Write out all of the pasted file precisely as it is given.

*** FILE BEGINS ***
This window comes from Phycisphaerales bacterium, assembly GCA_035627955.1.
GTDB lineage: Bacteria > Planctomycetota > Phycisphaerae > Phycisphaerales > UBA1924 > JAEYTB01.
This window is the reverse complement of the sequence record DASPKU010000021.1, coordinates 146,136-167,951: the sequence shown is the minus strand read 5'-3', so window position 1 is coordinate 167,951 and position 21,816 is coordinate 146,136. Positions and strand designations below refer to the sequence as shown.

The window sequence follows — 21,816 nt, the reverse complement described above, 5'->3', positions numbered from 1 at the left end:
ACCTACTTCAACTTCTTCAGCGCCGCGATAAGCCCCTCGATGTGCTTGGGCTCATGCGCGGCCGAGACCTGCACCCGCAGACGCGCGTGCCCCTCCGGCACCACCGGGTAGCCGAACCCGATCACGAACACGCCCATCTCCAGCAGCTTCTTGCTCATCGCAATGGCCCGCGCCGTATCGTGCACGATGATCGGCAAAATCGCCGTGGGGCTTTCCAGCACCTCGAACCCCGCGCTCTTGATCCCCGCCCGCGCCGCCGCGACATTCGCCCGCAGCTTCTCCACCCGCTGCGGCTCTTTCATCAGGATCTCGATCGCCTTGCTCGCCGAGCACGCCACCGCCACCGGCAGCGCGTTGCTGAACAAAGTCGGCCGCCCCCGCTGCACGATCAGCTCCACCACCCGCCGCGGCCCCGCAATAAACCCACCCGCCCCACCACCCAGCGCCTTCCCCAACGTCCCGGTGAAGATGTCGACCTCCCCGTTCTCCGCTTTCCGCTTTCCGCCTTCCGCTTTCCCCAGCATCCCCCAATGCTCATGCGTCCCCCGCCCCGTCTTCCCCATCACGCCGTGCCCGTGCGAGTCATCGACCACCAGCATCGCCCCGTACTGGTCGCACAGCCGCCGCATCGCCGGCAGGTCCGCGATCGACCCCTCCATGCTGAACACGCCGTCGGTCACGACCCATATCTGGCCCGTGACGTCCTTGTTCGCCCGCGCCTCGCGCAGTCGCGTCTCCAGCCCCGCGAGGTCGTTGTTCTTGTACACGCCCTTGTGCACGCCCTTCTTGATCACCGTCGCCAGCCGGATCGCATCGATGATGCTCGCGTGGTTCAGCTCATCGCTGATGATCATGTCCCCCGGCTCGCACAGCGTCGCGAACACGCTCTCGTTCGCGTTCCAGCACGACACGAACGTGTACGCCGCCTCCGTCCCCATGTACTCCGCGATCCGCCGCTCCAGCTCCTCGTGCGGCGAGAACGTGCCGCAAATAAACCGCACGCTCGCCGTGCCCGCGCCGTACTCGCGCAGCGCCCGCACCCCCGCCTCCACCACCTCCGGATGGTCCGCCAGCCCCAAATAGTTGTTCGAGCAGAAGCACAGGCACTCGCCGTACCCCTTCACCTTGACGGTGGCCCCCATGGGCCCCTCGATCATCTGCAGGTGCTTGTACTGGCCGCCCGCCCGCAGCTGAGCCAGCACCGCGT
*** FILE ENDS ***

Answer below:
This window comes from Phycisphaerales bacterium, assembly GCA_035627955.1.
GTDB lineage: Bacteria > Planctomycetota > Phycisphaerae > Phycisphaerales > UBA1924 > JAEYTB01.
This window is the reverse complement of the sequence record DASPKU010000021.1, coordinates 146,136-167,951: the sequence shown is the minus strand read 5'-3', so window position 1 is coordinate 167,951 and position 21,816 is coordinate 146,136. Positions and strand designations below refer to the sequence as shown.

The window sequence follows — 21,816 nt, the reverse complement described above, 5'->3', positions numbered from 1 at the left end:
ACCTACTTCAACTTCTTCAGCGCCGCGATAAGCCCCTCGATGTGCTTGGGCTCATGCGCGGCCGAGACCTGCACCCGCAGACGCGCGTGCCCCTCCGGCACCACCGGGTAGCCGAACCCGATCACGAACACGCCCATCTCCAGCAGCTTCTTGCTCATCGCAATGGCCCGCGCCGTATCGTGCACGATGATCGGCAAAATCGCCGTGGGGCTTTCCAGCACCTCGAACCCCGCGCTCTTGATCCCCGCCCGCGCCGCCGCGACATTCGCCCGCAGCTTCTCCACCCGCTGCGGCTCTTTCATCAGGATCTCGATCGCCTTGCTCGCCGAGCACGCCACCGCCACCGGCAGCGCGTTGCTGAACAAAGTCGGCCGCCCCCGCTGCACGATCAGCTCCACCACCCGCCGCGGCCCCGCAATAAACCCACCCGCCCCACCACCCAGCGCCTTCCCCAACGTCCCGGTGAAGATGTCGACCTCCCCGTTCTCCGCTTTCCGCTTTCCGCCTTCCGCTTTCCCCAGCATCCCCCAATGCTCATGCGTCCCCCGCCCCGTCTTCCCCATCACGCCGTGCCCGTGCGAGTCATCGACCACCAGCATCGCCCCGTACTGGTCGCACAGCCGCCGCATCGCCGGCAGGTCCGCGATCGACCCCTCCATGCTGAACACGCCGTCGGTCACGACCCATATCTGGCCCGTGACGTCCTTGTTCGCCCGCGCCTCGCGCAGTCGCGTCTCCAGCCCCGCGAGGTCGTTGTTCTTGTACACGCCCTTGTGCACGCCCTTCTTGATCACCGTCGCCAGCCGGATCGCATCGATGATGCTCGCGTGGTTCAGCTCATCGCTGATGATCATGTCCCCCGGCTCGCACAGCGTCGCGAACACGCTCTCGTTCGCGTTCCAGCACGACACGAACGTGTACGCCGCCTCCGTCCCCATGTACTCCGCGATCCGCCGCTCCAGCTCCTCGTGCGGCGAGAACGTGCCGCAAATAAACCGCACGCTCGCCGTGCCCGCGCCGTACTCGCGCAGCGCCCGCACCCCCGCCTCCACCACCTCCGGATGGTCCGCCAGCCCCAAATAGTTGTTCGAGCAGAAGCACAGGCACTCGCCGTACCCCTTCACCTTGACGGTGGCCCCCATGGGCCCCTCGATCATCTGCAGGTGCTTGTACTGGCCGCCCGCCCGCAGCTGAGCCAGCACCGCGT